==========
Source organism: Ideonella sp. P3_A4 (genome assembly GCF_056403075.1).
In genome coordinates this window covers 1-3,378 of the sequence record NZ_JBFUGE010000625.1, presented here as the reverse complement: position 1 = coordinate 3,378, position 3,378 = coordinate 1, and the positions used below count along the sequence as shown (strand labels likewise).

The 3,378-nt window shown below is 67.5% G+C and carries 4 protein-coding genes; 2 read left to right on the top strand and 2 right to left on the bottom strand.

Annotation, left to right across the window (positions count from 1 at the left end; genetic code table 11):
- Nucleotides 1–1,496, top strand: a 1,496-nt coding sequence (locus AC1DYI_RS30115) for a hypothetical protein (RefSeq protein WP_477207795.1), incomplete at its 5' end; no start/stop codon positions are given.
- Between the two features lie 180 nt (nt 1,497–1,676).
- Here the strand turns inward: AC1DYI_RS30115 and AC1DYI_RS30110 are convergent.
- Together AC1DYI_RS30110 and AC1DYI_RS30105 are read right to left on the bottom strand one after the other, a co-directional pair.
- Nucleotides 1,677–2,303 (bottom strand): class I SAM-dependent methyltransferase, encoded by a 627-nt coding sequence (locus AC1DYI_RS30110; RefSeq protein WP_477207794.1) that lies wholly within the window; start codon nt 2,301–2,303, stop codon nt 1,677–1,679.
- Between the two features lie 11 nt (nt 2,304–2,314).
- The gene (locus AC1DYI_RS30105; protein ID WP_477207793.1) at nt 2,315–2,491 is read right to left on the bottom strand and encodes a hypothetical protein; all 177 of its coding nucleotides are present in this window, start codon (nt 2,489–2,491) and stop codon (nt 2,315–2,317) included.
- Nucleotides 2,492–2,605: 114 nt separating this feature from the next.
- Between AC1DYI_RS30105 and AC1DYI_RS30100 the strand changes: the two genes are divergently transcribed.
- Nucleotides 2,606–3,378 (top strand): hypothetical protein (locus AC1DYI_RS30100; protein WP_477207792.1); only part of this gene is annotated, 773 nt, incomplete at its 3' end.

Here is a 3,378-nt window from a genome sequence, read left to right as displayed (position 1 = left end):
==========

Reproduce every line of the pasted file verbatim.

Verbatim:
Source organism: Ideonella sp. P3_A4 (genome assembly GCF_056403075.1).
In genome coordinates this window covers 1-3,378 of the sequence record NZ_JBFUGE010000625.1, presented here as the reverse complement: position 1 = coordinate 3,378, position 3,378 = coordinate 1, and the positions used below count along the sequence as shown (strand labels likewise).

The 3,378-nt window shown below is 67.5% G+C and carries 4 protein-coding genes; 2 read left to right on the top strand and 2 right to left on the bottom strand.

Annotation, left to right across the window (positions count from 1 at the left end; genetic code table 11):
- Nucleotides 1–1,496, top strand: a 1,496-nt coding sequence (locus AC1DYI_RS30115) for a hypothetical protein (RefSeq protein WP_477207795.1), incomplete at its 5' end; no start/stop codon positions are given.
- Between the two features lie 180 nt (nt 1,497–1,676).
- Here the strand turns inward: AC1DYI_RS30115 and AC1DYI_RS30110 are convergent.
- Together AC1DYI_RS30110 and AC1DYI_RS30105 are read right to left on the bottom strand one after the other, a co-directional pair.
- Nucleotides 1,677–2,303 (bottom strand): class I SAM-dependent methyltransferase, encoded by a 627-nt coding sequence (locus AC1DYI_RS30110; RefSeq protein WP_477207794.1) that lies wholly within the window; start codon nt 2,301–2,303, stop codon nt 1,677–1,679.
- Between the two features lie 11 nt (nt 2,304–2,314).
- The gene (locus AC1DYI_RS30105; protein ID WP_477207793.1) at nt 2,315–2,491 is read right to left on the bottom strand and encodes a hypothetical protein; all 177 of its coding nucleotides are present in this window, start codon (nt 2,489–2,491) and stop codon (nt 2,315–2,317) included.
- Nucleotides 2,492–2,605: 114 nt separating this feature from the next.
- Between AC1DYI_RS30105 and AC1DYI_RS30100 the strand changes: the two genes are divergently transcribed.
- Nucleotides 2,606–3,378 (top strand): hypothetical protein (locus AC1DYI_RS30100; protein WP_477207792.1); only part of this gene is annotated, 773 nt, incomplete at its 3' end.

Here is a 3,378-nt window from a genome sequence, read left to right as displayed (position 1 = left end):